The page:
The gray birch is a deciduous tree native to the U.S. but also occurs from Novia Soctia to Southern Quebec. Used as a winter landscape plant, the gray birch also provides food and cover for mammals and birds, including grouse, moose and deer. Gray birch bark is chalky white with distinct black markings.The leaves have serrated edges and yellow flowers that begin blooming between April and May. The gray birch is found growing along streams, lakes, ponds, and swamps. It requires well-drained and moist soils; it prefers sun to part shade.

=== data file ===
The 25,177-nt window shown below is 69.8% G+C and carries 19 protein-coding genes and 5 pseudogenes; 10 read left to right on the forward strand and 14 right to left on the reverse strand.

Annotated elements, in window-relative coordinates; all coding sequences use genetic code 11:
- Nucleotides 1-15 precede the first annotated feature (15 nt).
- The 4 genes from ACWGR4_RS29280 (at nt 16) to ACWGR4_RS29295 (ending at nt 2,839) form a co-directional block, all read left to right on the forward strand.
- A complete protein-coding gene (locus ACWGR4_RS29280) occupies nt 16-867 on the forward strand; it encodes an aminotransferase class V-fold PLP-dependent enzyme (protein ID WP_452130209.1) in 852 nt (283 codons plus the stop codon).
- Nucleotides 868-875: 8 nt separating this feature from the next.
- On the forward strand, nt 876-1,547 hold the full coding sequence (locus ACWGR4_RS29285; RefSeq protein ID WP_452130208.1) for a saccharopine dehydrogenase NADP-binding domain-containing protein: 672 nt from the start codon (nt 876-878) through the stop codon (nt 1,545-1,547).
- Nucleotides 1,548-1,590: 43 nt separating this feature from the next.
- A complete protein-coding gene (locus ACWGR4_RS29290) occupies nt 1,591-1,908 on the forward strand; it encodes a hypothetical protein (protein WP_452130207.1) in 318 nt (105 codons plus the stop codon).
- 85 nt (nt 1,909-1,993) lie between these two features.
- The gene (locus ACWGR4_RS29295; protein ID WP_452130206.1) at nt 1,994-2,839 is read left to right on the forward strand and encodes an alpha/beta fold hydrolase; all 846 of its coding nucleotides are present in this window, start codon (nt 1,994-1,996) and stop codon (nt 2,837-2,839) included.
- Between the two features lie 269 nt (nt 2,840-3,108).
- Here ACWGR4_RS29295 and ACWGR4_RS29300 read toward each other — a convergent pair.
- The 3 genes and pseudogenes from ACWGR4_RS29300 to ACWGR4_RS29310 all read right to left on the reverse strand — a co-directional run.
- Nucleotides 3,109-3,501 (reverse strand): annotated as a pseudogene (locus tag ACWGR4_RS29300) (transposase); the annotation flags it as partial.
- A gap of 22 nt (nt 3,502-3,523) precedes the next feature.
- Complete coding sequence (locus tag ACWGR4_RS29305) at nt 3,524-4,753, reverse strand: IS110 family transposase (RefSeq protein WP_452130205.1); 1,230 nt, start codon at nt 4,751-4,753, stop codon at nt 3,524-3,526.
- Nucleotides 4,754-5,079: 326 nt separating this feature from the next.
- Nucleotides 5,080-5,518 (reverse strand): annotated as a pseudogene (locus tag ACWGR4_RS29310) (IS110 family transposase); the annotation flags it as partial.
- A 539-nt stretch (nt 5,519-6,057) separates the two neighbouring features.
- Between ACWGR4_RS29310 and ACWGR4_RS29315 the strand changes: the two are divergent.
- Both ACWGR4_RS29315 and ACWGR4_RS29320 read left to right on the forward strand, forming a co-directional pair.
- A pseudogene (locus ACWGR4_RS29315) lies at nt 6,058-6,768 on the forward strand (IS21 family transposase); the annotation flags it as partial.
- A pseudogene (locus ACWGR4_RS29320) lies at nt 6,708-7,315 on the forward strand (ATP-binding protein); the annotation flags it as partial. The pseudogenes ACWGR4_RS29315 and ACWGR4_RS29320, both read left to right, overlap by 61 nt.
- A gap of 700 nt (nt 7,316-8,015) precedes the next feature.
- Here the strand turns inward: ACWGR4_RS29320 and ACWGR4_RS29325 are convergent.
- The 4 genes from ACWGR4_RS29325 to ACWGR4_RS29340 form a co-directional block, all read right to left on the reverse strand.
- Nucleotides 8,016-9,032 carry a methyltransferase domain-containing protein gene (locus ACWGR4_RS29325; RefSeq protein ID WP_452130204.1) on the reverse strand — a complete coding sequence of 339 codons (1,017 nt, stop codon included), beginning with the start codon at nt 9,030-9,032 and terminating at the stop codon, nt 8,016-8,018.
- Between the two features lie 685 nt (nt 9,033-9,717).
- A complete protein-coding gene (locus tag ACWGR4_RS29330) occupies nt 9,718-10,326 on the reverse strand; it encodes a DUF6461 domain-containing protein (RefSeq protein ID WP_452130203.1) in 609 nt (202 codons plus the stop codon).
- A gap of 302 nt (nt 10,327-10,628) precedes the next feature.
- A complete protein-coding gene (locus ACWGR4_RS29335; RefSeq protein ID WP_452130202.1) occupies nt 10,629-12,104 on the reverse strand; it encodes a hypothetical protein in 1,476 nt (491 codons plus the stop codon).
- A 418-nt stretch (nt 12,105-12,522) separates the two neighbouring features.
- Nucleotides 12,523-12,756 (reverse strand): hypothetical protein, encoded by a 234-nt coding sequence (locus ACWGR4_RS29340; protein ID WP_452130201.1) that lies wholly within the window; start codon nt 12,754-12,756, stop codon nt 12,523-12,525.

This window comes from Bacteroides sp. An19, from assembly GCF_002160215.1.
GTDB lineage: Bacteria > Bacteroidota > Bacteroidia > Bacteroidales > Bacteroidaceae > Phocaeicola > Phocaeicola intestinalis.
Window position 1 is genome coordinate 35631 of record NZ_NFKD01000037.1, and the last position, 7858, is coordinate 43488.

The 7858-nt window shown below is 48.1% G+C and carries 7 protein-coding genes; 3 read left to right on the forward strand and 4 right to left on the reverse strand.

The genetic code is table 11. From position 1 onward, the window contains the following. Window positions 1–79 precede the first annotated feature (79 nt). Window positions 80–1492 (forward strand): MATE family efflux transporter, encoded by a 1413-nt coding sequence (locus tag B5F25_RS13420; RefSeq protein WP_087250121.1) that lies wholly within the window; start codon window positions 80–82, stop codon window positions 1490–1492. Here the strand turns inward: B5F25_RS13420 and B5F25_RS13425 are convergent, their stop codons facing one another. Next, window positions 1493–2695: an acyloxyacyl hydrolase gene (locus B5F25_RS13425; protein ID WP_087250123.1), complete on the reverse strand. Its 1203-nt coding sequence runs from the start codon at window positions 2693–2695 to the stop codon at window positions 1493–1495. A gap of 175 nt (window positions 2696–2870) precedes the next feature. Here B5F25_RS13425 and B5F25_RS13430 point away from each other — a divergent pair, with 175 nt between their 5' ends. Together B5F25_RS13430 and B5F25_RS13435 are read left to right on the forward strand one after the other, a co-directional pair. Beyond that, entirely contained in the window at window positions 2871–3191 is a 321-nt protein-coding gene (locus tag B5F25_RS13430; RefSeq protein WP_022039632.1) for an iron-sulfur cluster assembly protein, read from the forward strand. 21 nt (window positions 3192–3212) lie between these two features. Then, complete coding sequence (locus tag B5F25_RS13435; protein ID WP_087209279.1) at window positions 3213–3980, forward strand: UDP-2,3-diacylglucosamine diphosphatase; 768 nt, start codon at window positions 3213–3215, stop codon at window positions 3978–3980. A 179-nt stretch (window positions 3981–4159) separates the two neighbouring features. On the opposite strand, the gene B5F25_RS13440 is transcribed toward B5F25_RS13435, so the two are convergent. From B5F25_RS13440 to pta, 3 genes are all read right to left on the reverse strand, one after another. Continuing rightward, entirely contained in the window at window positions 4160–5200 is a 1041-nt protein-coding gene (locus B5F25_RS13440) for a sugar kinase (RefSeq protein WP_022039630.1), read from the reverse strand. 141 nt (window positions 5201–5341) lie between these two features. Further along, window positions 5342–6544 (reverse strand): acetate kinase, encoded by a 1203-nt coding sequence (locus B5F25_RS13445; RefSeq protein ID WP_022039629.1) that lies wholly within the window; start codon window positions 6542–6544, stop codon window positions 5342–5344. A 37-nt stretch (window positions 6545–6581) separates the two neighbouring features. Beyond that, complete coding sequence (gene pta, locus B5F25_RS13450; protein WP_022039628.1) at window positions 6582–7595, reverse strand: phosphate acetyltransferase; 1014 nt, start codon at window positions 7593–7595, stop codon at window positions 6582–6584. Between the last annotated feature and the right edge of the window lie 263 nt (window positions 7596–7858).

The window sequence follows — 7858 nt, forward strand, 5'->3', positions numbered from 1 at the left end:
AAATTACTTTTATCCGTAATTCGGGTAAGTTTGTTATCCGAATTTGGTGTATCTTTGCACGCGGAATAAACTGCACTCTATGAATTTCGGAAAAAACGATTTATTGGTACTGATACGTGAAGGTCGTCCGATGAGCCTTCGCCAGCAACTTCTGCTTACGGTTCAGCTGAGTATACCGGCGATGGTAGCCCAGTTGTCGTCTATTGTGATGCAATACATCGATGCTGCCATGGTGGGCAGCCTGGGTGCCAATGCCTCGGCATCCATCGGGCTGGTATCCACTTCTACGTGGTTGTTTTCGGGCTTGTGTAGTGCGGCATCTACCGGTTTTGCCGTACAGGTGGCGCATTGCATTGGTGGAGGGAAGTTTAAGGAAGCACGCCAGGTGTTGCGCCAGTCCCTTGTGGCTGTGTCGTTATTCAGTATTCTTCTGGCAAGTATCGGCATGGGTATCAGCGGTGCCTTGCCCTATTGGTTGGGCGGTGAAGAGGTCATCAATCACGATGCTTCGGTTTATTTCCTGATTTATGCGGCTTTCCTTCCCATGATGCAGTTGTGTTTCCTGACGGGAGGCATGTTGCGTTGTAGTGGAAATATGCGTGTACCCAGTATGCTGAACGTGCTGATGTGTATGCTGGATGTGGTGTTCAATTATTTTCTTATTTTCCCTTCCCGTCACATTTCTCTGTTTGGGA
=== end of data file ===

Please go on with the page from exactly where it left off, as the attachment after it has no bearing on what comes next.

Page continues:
Prune the gray birch in the summer after the tree has quit producing sap. Gray birch trees are "bleeders" and cannot be pruned while the tree is producing sap. Pruning in summer will ensure vigorous growth the following season.
Remove the top branches of the gray birch using pruning shears. Maintain one strong stem leader to allow the birch to grow tall and straight. Cut back all lateral branches that are twisted and gnarled.
Remove all diseased shoots and branches by cutting off the entire limb. Remove all pest-infected branches to avoid infecting the tree.
Prune young gray birch trees to one main stem, keeping three or four saplings around the tree. Remove all sucker shoots, which shoot up from the base of the tree, as soon as they become visible.